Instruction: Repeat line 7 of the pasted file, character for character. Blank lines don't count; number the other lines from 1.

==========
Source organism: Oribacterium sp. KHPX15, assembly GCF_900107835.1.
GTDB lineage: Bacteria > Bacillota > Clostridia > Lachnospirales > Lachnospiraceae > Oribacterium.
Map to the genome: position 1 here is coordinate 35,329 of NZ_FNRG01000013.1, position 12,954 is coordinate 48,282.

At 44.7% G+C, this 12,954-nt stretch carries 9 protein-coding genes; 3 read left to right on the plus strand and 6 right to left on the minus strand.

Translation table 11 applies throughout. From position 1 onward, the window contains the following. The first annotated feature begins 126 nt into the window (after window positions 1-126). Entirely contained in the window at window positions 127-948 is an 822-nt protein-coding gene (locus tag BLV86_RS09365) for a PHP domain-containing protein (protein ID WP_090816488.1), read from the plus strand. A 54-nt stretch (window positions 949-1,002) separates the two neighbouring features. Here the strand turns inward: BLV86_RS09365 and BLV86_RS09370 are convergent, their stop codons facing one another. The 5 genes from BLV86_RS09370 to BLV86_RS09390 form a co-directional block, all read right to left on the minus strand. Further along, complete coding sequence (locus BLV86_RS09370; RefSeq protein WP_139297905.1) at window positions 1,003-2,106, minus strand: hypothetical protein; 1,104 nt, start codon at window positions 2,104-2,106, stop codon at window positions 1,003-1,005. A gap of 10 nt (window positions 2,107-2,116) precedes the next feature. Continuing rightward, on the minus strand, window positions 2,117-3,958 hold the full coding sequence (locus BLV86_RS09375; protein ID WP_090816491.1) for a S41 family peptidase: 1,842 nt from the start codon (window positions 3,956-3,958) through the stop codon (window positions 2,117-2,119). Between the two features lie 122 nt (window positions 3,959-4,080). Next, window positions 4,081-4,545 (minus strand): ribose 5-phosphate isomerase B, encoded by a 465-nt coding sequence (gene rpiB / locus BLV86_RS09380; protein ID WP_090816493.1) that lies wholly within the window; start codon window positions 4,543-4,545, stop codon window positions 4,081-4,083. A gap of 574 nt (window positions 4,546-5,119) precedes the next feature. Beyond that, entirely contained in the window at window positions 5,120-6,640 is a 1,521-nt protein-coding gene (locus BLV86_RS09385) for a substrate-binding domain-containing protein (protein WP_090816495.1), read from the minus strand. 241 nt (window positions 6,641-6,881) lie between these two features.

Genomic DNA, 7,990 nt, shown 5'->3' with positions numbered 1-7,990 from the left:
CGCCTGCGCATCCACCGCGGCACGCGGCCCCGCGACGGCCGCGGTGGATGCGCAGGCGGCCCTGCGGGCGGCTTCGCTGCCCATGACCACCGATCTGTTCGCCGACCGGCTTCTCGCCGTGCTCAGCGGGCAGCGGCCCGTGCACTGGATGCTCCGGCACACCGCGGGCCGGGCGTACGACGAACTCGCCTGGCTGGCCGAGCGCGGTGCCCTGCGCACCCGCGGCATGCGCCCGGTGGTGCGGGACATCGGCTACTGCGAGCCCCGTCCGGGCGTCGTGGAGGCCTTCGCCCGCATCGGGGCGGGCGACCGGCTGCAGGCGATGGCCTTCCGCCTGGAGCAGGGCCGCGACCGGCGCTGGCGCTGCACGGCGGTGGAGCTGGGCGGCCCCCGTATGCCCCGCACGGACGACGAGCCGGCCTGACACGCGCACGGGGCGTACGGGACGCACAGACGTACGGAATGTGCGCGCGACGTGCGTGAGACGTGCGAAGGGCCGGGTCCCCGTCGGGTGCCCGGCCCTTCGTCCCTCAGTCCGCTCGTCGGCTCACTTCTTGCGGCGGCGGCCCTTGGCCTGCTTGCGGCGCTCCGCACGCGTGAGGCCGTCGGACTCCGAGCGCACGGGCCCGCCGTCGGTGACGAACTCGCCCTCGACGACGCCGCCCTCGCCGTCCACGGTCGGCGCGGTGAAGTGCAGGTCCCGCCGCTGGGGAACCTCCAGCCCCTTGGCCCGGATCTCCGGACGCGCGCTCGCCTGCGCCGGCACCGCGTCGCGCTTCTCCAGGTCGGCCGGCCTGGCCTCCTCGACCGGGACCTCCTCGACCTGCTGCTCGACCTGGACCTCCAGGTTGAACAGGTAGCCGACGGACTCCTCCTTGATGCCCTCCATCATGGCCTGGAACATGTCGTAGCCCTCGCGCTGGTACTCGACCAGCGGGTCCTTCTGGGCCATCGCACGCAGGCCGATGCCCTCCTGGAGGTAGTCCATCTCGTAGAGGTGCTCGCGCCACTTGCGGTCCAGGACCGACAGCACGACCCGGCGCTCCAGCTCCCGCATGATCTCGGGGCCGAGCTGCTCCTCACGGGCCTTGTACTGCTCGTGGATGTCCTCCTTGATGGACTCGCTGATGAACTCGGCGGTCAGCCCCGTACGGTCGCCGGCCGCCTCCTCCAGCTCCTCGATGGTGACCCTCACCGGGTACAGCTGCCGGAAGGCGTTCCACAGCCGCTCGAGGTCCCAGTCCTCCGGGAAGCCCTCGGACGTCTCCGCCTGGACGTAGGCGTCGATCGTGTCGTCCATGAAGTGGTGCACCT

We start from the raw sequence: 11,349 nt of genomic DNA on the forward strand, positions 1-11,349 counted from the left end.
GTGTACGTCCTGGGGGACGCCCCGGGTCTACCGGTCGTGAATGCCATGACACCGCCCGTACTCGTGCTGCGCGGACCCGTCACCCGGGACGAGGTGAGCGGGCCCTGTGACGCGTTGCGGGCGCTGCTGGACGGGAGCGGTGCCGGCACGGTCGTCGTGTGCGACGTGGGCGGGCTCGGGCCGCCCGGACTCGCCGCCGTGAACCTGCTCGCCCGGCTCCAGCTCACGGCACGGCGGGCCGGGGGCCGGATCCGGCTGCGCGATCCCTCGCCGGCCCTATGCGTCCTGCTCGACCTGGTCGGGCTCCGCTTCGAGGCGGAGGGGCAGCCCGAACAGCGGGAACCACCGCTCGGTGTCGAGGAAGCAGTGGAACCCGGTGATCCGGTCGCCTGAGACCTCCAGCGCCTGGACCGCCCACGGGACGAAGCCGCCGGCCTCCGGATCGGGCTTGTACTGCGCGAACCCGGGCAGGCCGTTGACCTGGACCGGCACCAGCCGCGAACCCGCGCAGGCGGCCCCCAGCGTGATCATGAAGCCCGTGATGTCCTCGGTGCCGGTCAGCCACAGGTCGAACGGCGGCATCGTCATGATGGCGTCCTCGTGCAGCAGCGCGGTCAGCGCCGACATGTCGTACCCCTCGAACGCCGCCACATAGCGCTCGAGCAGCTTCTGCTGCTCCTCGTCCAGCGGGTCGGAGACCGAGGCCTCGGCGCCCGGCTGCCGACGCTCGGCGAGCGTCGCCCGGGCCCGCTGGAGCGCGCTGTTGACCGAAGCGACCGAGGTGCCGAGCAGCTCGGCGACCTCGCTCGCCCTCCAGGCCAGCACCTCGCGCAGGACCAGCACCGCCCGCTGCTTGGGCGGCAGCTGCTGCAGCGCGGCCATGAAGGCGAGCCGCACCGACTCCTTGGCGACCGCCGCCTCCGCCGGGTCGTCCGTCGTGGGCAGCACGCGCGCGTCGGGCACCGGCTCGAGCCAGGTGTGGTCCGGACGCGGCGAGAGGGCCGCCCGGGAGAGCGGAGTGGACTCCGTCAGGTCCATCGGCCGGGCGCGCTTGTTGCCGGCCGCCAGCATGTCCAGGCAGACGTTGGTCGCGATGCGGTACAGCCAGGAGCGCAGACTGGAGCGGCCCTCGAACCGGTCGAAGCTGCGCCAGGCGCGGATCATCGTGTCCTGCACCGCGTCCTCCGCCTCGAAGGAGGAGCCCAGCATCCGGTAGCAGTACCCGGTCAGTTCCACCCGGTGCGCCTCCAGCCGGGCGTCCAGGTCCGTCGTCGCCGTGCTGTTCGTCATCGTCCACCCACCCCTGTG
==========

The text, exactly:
CGCCTGCGCATCCACCGCGGCACGCGGCCCCGCGACGGCCGCGGTGGATGCGCAGGCGGCCCTGCGGGCGGCTTCGCTGCCCATGACCACCGATCTGTTCGCCGACCGGCTTCTCGCCGTGCTCAGCGGGCAGCGGCCCGTGCACTGGATGCTCCGGCACACCGCGGGCCGGGCGTACGACGAACTCGCCTGGCTGGCCGAGCGCGGTGCCCTGCGCACCCGCGGCATGCGCCCGGTGGTGCGGGACATCGGCTACTGCGAGCCCCGTCCGGGCGTCGTGGAGGCCTTCGCCCGCATCGGGGCGGGCGACCGGCTGCAGGCGATGGCCTTCCGCCTGGAGCAGGGCCGCGACCGGCGCTGGCGCTGCACGGCGGTGGAGCTGGGCGGCCCCCGTATGCCCCGCACGGACGACGAGCCGGCCTGACACGCGCACGGGGCGTACGGGACGCACAGACGTACGGAATGTGCGCGCGACGTGCGTGAGACGTGCGAAGGGCCGGGTCCCCGTCGGGTGCCCGGCCCTTCGTCCCTCAGTCCGCTCGTCGGCTCACTTCTTGCGGCGGCGGCCCTTGGCCTGCTTGCGGCGCTCCGCACGCGTGAGGCCGTCGGACTCCGAGCGCACGGGCCCGCCGTCGGTGACGAACTCGCCCTCGACGACGCCGCCCTCGCCGTCCACGGTCGGCGCGGTGAAGTGCAGGTCCCGCCGCTGGGGAACCTCCAGCCCCTTGGCCCGGATCTCCGGACGCGCGCTCGCCTGCGCCGGCACCGCGTCGCGCTTCTCCAGGTCGGCCGGCCTGGCCTCCTCGACCGGGACCTCCTCGACCTGCTGCTCGACCTGGACCTCCAGGTTGAACAGGTAGCCGACGGACTCCTCCTTGATGCCCTCCATCATGGCCTGGAACATGTCGTAGCCCTCGCGCTGGTACTCGACCAGCGGGTCCTTCTGGGCCATCGCACGCAGGCCGATGCCCTCCTGGAGGTAGTCCATCTCGTAGAGGTGCTCGCGCCACTTGCGGTCCAGGACCGACAGCACGACCCGGCGCTCCAGCTCCCGCATGATCTCGGGGCCGAGCTGCTCCTCACGGGCCTTGTACTGCTCGTGGATGTCCTCCTTGATGGACTCGCTGATGAACTCGGCGGTCAGCCCCGTACGGTCGCCGGCCGCCTCCTCCAGCTCCTCGATGGTGACCCTCACCGGGTACAGCTGCCGGAAGGCGTTCCACAGCCGCTCGAGGTCCCAGTCCTCCGGGAAGCCCTCGGACGTCTCCGCCTGGACGTAGGCGTCGATCGTGTCGTCCATGAAGTGGTGCACCT